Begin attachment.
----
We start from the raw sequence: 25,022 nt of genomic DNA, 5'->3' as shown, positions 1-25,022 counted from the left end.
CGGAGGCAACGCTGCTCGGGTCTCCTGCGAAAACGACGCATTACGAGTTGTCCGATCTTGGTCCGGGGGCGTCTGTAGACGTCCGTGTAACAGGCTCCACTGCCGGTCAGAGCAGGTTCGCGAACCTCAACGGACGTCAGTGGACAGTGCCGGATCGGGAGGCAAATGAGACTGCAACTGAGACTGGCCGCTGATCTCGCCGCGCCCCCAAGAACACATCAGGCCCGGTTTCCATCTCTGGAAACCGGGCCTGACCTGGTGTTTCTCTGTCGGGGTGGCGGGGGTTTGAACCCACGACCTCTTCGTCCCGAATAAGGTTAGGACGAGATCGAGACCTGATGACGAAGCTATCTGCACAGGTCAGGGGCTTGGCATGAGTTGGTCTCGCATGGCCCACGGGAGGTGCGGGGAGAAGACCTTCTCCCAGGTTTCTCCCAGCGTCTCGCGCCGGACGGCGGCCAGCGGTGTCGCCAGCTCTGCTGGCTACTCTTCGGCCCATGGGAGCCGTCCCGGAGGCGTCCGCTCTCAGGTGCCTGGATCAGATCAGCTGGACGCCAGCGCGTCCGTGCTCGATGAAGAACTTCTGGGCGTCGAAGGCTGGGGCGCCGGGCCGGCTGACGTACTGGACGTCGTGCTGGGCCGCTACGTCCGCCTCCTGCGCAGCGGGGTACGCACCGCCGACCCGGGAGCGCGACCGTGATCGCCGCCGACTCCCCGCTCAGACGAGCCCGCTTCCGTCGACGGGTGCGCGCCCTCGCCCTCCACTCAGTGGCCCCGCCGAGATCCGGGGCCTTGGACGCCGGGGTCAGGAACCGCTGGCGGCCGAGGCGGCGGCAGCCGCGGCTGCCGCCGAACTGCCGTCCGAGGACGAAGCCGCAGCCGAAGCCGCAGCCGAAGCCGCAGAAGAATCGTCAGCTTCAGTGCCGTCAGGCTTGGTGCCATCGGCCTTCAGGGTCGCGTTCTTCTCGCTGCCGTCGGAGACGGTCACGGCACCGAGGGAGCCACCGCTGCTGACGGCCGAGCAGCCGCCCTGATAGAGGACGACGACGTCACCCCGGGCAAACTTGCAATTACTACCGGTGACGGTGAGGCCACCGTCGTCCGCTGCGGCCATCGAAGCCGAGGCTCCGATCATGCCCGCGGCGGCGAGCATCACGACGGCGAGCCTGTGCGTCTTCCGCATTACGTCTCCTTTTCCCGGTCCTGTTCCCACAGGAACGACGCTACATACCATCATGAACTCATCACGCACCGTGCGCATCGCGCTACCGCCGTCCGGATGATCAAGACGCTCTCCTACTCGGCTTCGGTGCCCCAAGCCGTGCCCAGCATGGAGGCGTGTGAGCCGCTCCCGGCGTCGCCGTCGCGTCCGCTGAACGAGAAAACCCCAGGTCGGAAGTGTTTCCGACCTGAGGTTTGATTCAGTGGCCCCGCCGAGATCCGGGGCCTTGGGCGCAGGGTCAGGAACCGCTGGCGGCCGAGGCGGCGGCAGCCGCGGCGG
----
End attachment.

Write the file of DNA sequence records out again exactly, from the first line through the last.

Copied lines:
We start from the raw sequence: 25,022 nt of genomic DNA, 5'->3' as shown, positions 1-25,022 counted from the left end.
CGGAGGCAACGCTGCTCGGGTCTCCTGCGAAAACGACGCATTACGAGTTGTCCGATCTTGGTCCGGGGGCGTCTGTAGACGTCCGTGTAACAGGCTCCACTGCCGGTCAGAGCAGGTTCGCGAACCTCAACGGACGTCAGTGGACAGTGCCGGATCGGGAGGCAAATGAGACTGCAACTGAGACTGGCCGCTGATCTCGCCGCGCCCCCAAGAACACATCAGGCCCGGTTTCCATCTCTGGAAACCGGGCCTGACCTGGTGTTTCTCTGTCGGGGTGGCGGGGGTTTGAACCCACGACCTCTTCGTCCCGAATAAGGTTAGGACGAGATCGAGACCTGATGACGAAGCTATCTGCACAGGTCAGGGGCTTGGCATGAGTTGGTCTCGCATGGCCCACGGGAGGTGCGGGGAGAAGACCTTCTCCCAGGTTTCTCCCAGCGTCTCGCGCCGGACGGCGGCCAGCGGTGTCGCCAGCTCTGCTGGCTACTCTTCGGCCCATGGGAGCCGTCCCGGAGGCGTCCGCTCTCAGGTGCCTGGATCAGATCAGCTGGACGCCAGCGCGTCCGTGCTCGATGAAGAACTTCTGGGCGTCGAAGGCTGGGGCGCCGGGCCGGCTGACGTACTGGACGTCGTGCTGGGCCGCTACGTCCGCCTCCTGCGCAGCGGGGTACGCACCGCCGACCCGGGAGCGCGACCGTGATCGCCGCCGACTCCCCGCTCAGACGAGCCCGCTTCCGTCGACGGGTGCGCGCCCTCGCCCTCCACTCAGTGGCCCCGCCGAGATCCGGGGCCTTGGACGCCGGGGTCAGGAACCGCTGGCGGCCGAGGCGGCGGCAGCCGCGGCTGCCGCCGAACTGCCGTCCGAGGACGAAGCCGCAGCCGAAGCCGCAGCCGAAGCCGCAGAAGAATCGTCAGCTTCAGTGCCGTCAGGCTTGGTGCCATCGGCCTTCAGGGTCGCGTTCTTCTCGCTGCCGTCGGAGACGGTCACGGCACCGAGGGAGCCACCGCTGCTGACGGCCGAGCAGCCGCCCTGATAGAGGACGACGACGTCACCCCGGGCAAACTTGCAATTACTACCGGTGACGGTGAGGCCACCGTCGTCCGCTGCGGCCATCGAAGCCGAGGCTCCGATCATGCCCGCGGCGGCGAGCATCACGACGGCGAGCCTGTGCGTCTTCCGCATTACGTCTCCTTTTCCCGGTCCTGTTCCCACAGGAACGACGCTACATACCATCATGAACTCATCACGCACCGTGCGCATCGCGCTACCGCCGTCCGGATGATCAAGACGCTCTCCTACTCGGCTTCGGTGCCCCAAGCCGTGCCCAGCATGGAGGCGTGTGAGCCGCTCCCGGCGTCGCCGTCGCGTCCGCTGAACGAGAAAACCCCAGGTCGGAAGTGTTTCCGACCTGAGGTTTGATTCAGTGGCCCCGCCGAGATCCGGGGCCTTGGGCGCAGGGTCAGGAACCGCTGGCGGCCGAGGCGGCGGCAGCCGCGGCGG